CM 056: Mahzarin Banaji On The Hidden Biases Of Good People

Share on FacebookTweet about this on TwitterShare on LinkedInEmail this to someonePin on Pinterest

Blog Post - Mahzarin and Blind SpotDo good people discriminate more often than they think? That is exactly what a team of researchers found when they analyzed the thoughts and reactions of millions of people around the world.  

Harvard University Professor of Social Ethics, Mahzarin Banaji, author of the book, Blindspot: Hidden Biases of Good People, shares surprising findings from Implicit Association Tests taken by over 18 million people from over 30 countries. What she reveals may surprise you.

Banaji is the recipient of fellowships from the Guggenheim and Rockefeller Foundations, as well as the Radcliffe and Santa Fe Institutes. She and her co-author Anthony Greenwald, Professor at Washington University, have spent their careers uncovering the hidden biases we all carry when it comes to issues like race, gender, age, and socioeconomics.

In this interview, we talk about:

  • How knowing our blindspots can help us innovate
  • How we can measure the extent of our biases with the Implicit Association Test
  • How the implicit association test can launch a dialogue around bias
  • Who we say is American versus who we really believe is American
  • How our tendency is to be curious and to want to learn about ourselves
  • How much we want to know is a measure of our smart we are
  • The role competition and social knowledge play in motivation to learn and grow
  • Why we need to get beyond learning about it to doing something about it
  • The importance of what we are willing to do to address our biases
  • Knowledge of bias helps us rethink hiring, law, admissions, medicine, and more
  • Bias in our minds hurts us, too
  • The fact that implicit bias starts as young as 6 years old
  • Disappointing differences in explicit vs implicit love of our ethnic or racial group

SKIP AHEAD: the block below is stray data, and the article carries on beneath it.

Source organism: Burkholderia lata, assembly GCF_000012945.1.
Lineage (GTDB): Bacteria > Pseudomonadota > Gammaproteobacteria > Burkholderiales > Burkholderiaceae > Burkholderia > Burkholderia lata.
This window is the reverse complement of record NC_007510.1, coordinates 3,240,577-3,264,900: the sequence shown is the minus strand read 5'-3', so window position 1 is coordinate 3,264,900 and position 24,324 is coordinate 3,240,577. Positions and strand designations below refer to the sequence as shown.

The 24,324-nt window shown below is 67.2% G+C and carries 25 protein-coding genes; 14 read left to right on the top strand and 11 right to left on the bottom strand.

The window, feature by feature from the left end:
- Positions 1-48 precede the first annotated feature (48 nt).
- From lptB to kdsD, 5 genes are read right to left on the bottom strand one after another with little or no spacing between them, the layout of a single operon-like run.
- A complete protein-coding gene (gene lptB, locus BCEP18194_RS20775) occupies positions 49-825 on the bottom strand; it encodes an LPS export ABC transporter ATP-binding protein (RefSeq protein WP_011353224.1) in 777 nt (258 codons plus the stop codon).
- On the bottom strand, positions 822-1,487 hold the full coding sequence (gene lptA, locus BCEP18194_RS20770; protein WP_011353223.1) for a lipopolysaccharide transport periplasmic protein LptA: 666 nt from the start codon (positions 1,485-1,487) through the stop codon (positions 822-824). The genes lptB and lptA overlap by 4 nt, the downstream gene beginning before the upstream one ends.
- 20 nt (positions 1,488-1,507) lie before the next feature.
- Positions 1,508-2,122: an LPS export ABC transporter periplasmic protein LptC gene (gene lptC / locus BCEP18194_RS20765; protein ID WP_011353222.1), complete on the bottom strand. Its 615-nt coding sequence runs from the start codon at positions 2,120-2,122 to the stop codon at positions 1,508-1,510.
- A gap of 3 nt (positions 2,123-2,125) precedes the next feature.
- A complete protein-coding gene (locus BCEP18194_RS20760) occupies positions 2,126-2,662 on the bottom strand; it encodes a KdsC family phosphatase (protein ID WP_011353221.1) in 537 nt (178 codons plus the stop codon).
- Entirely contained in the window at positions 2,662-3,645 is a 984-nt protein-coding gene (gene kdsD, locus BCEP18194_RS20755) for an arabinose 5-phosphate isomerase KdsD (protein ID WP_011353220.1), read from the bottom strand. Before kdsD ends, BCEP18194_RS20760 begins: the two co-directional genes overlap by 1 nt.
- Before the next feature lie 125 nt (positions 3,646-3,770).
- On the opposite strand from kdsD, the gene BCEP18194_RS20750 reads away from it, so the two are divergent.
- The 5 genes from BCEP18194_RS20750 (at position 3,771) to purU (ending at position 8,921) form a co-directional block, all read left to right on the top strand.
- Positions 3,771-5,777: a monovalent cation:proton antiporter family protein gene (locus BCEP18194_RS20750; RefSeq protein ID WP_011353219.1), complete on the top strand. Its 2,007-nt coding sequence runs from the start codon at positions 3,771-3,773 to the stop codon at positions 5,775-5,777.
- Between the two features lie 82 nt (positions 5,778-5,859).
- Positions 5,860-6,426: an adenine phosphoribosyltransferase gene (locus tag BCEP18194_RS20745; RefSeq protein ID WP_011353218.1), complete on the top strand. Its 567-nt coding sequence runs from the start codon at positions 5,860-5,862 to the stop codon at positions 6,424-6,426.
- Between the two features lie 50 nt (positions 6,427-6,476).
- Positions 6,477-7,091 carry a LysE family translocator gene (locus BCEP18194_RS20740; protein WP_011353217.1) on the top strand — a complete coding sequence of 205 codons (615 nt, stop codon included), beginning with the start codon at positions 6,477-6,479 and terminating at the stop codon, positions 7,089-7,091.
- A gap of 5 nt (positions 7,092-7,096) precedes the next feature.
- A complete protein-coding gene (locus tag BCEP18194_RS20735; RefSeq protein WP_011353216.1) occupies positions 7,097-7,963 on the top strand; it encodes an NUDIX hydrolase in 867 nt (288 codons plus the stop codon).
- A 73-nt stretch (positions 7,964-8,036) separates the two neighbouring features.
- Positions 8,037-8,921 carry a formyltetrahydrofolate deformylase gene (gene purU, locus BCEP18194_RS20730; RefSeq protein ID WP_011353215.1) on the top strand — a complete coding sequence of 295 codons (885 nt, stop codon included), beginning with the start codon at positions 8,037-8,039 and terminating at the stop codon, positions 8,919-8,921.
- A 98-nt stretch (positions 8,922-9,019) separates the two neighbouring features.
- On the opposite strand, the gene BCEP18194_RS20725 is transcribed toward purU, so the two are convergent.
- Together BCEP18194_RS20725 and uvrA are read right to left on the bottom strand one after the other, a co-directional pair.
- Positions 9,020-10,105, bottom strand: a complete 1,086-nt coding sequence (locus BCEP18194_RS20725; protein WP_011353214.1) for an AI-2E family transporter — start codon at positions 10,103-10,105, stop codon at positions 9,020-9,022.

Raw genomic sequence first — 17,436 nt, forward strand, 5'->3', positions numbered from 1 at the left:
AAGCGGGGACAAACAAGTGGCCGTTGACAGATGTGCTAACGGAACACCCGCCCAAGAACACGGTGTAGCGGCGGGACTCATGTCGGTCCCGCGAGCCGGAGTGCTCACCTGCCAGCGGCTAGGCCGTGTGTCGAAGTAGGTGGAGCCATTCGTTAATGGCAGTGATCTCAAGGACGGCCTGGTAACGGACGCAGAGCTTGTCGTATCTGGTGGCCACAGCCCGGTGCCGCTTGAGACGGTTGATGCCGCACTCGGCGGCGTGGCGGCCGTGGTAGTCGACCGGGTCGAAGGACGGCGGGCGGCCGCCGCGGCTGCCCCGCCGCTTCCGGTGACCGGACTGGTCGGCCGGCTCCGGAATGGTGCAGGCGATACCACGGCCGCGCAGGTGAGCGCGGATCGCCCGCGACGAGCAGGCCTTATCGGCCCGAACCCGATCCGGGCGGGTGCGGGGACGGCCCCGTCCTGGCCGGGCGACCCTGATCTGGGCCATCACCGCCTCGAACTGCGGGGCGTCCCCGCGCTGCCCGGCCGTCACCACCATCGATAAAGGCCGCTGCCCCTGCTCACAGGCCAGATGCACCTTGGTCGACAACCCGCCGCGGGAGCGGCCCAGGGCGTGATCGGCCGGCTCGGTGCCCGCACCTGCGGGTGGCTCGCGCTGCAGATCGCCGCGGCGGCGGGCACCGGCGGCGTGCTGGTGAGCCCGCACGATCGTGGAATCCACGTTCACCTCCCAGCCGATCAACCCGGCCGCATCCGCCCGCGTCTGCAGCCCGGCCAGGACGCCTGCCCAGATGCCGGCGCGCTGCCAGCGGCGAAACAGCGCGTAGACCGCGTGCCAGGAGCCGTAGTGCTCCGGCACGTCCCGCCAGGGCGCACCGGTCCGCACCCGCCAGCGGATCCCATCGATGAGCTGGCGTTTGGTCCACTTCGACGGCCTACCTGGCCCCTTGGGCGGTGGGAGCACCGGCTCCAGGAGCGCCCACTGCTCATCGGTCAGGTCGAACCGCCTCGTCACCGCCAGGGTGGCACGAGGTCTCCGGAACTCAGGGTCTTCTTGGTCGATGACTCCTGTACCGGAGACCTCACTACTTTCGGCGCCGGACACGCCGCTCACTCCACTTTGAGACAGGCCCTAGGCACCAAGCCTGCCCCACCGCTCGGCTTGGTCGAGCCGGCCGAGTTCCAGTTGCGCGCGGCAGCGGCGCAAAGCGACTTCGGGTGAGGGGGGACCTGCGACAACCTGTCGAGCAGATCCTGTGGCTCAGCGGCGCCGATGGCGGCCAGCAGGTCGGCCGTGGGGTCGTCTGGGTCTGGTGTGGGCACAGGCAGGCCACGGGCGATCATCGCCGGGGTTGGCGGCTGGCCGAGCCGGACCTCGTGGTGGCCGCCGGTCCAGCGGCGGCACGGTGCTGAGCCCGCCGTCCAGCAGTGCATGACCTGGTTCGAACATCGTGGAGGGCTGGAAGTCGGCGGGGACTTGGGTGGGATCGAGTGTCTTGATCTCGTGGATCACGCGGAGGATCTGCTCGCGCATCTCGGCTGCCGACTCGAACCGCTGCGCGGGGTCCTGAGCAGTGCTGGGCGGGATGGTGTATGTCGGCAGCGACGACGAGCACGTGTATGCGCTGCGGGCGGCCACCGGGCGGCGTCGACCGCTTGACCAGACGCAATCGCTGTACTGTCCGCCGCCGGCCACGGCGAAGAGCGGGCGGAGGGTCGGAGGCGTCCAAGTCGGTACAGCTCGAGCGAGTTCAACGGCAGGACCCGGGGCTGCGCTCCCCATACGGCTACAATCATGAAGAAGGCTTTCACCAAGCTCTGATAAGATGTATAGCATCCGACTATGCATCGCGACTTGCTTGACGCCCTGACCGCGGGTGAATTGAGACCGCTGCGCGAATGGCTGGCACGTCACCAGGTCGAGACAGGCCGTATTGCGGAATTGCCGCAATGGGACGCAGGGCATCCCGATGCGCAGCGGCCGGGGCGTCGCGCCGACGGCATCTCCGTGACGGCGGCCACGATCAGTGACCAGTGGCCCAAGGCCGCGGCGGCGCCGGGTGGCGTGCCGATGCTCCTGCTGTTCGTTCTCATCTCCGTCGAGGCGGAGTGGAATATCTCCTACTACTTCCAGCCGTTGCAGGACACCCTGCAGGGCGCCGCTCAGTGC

• What is not associated with our groups in society gets dropped from our identities
  • Bias and discrimination can come from who we help
  • How referral programs can reinforce bias and lack of diversity
  • A tip on how to ensure referral programs cultivate diversity
  • The fact that we all like beautiful people and how that harms us
  • Ways to outsmart our biases
  • What symphony orchestras can teach us about overcoming bias in hiring
  • The fact that good people can and do have bias
  • How we will be perceived by future generations if we can address our biases
  • Whether Mahzarin likes science fiction

Selected Links to Topics Mentioned

@banaji

http://www.people.fas.harvard.edu/~banaji/

Anthony Greenwald

Implicit Association Test

Fitbit

Inclusion Conference 2016

What Works by Iris Bohnet

Social imprinting

Group identity

Stanley Milgram

Abu Ghraib

My Lai Massacre

If you enjoy the podcast, please rate and review it on iTunes. For automatic delivery of new episodes, be sure to subscribe. As always, thanks for listening!

Thank you to Emmy-award-winning Creative Director Vanida Vae for designing the Curious Minds logo, and thank you to Rob Mancabelli for all of his production expertise!

www.gayleallen.net

LinkedIn

@GAllenTC

Share on FacebookTweet about this on TwitterShare on LinkedInEmail this to someonePin on Pinterest

2 Comments

  1. Malik Oxford on October 5, 2016 at 10:34 am

    Really enjoyed this podcast episode. I actually own the Blind Spot audiobook and just recently started listening. Another great book is Whistling Vivaldi: How Stereotypes Affect Us and What We Can Do by Claude Steele. It would be great to have him on your show. Some of the ideas discussed in the podcast remind me of the book Whistling Vivaldi.



  2. Gayle on October 5, 2016 at 1:35 pm

    Thanks Malik! I agree – another great book and possible guest.